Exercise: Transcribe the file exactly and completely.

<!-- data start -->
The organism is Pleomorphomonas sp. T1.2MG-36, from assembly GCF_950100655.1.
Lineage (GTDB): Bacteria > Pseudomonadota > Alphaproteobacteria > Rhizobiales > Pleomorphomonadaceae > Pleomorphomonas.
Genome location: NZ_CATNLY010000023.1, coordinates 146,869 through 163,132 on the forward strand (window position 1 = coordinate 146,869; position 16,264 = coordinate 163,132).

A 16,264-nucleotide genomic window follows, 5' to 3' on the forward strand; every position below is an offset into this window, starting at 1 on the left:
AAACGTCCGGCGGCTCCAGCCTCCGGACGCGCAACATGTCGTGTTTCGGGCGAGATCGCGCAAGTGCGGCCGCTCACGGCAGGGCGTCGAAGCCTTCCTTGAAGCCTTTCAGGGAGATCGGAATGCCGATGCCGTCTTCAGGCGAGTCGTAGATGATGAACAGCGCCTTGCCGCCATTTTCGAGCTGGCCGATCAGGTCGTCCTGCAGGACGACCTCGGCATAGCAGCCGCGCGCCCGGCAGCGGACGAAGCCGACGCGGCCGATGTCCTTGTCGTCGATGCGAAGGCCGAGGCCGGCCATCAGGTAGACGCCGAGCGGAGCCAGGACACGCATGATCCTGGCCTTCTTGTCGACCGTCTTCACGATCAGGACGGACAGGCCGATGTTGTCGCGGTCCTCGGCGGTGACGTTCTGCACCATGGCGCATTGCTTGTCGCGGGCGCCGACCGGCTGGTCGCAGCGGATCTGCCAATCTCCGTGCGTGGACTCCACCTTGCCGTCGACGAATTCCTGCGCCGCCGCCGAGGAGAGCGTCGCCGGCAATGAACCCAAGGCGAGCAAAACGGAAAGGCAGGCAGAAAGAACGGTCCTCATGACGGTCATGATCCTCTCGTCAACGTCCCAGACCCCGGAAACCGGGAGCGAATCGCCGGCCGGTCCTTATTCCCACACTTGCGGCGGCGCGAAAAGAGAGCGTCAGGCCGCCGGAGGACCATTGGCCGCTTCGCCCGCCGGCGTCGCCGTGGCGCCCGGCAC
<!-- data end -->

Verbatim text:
The organism is Pleomorphomonas sp. T1.2MG-36, from assembly GCF_950100655.1.
Lineage (GTDB): Bacteria > Pseudomonadota > Alphaproteobacteria > Rhizobiales > Pleomorphomonadaceae > Pleomorphomonas.
Genome location: NZ_CATNLY010000023.1, coordinates 146,869 through 163,132 on the forward strand (window position 1 = coordinate 146,869; position 16,264 = coordinate 163,132).

A 16,264-nucleotide genomic window follows, 5' to 3' on the forward strand; every position below is an offset into this window, starting at 1 on the left:
AAACGTCCGGCGGCTCCAGCCTCCGGACGCGCAACATGTCGTGTTTCGGGCGAGATCGCGCAAGTGCGGCCGCTCACGGCAGGGCGTCGAAGCCTTCCTTGAAGCCTTTCAGGGAGATCGGAATGCCGATGCCGTCTTCAGGCGAGTCGTAGATGATGAACAGCGCCTTGCCGCCATTTTCGAGCTGGCCGATCAGGTCGTCCTGCAGGACGACCTCGGCATAGCAGCCGCGCGCCCGGCAGCGGACGAAGCCGACGCGGCCGATGTCCTTGTCGTCGATGCGAAGGCCGAGGCCGGCCATCAGGTAGACGCCGAGCGGAGCCAGGACACGCATGATCCTGGCCTTCTTGTCGACCGTCTTCACGATCAGGACGGACAGGCCGATGTTGTCGCGGTCCTCGGCGGTGACGTTCTGCACCATGGCGCATTGCTTGTCGCGGGCGCCGACCGGCTGGTCGCAGCGGATCTGCCAATCTCCGTGCGTGGACTCCACCTTGCCGTCGACGAATTCCTGCGCCGCCGCCGAGGAGAGCGTCGCCGGCAATGAACCCAAGGCGAGCAAAACGGAAAGGCAGGCAGAAAGAACGGTCCTCATGACGGTCATGATCCTCTCGTCAACGTCCCAGACCCCGGAAACCGGGAGCGAATCGCCGGCCGGTCCTTATTCCCACACTTGCGGCGGCGCGAAAAGAGAGCGTCAGGCCGCCGGAGGACCATTGGCCGCTTCGCCCGCCGGCGTCGCCGTGGCGCCCGGCAC